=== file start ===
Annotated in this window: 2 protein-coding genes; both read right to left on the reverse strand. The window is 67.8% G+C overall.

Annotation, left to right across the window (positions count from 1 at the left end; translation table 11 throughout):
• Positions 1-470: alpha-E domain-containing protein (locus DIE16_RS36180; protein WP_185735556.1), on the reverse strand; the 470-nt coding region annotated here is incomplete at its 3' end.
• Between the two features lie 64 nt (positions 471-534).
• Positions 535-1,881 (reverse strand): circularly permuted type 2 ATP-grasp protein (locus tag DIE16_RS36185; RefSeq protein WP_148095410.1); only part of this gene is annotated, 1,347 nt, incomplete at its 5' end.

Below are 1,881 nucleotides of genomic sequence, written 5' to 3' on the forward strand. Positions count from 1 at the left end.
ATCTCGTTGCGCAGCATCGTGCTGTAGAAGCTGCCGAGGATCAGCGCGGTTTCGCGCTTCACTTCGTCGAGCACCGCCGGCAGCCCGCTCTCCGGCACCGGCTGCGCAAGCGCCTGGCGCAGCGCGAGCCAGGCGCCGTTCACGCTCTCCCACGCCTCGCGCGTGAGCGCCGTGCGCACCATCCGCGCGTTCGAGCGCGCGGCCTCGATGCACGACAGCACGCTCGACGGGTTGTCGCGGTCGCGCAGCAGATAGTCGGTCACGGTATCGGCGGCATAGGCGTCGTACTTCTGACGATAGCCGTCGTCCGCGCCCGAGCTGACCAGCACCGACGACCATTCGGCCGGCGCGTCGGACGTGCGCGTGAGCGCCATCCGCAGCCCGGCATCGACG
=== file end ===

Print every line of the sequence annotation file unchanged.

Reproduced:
Annotated in this window: 2 protein-coding genes; both read right to left on the reverse strand. The window is 67.8% G+C overall.

Annotation, left to right across the window (positions count from 1 at the left end; translation table 11 throughout):
• Positions 1-470: alpha-E domain-containing protein (locus DIE16_RS36180; protein WP_185735556.1), on the reverse strand; the 470-nt coding region annotated here is incomplete at its 3' end.
• Between the two features lie 64 nt (positions 471-534).
• Positions 535-1,881 (reverse strand): circularly permuted type 2 ATP-grasp protein (locus tag DIE16_RS36185; RefSeq protein WP_148095410.1); only part of this gene is annotated, 1,347 nt, incomplete at its 5' end.

Below are 1,881 nucleotides of genomic sequence, written 5' to 3' on the forward strand. Positions count from 1 at the left end.
ATCTCGTTGCGCAGCATCGTGCTGTAGAAGCTGCCGAGGATCAGCGCGGTTTCGCGCTTCACTTCGTCGAGCACCGCCGGCAGCCCGCTCTCCGGCACCGGCTGCGCAAGCGCCTGGCGCAGCGCGAGCCAGGCGCCGTTCACGCTCTCCCACGCCTCGCGCGTGAGCGCCGTGCGCACCATCCGCGCGTTCGAGCGCGCGGCCTCGATGCACGACAGCACGCTCGACGGGTTGTCGCGGTCGCGCAGCAGATAGTCGGTCACGGTATCGGCGGCATAGGCGTCGTACTTCTGACGATAGCCGTCGTCCGCGCCCGAGCTGACCAGCACCGACGACCATTCGGCCGGCGCGTCGGACGTGCGCGTGAGCGCCATCCGCAGCCCGGCATCGACG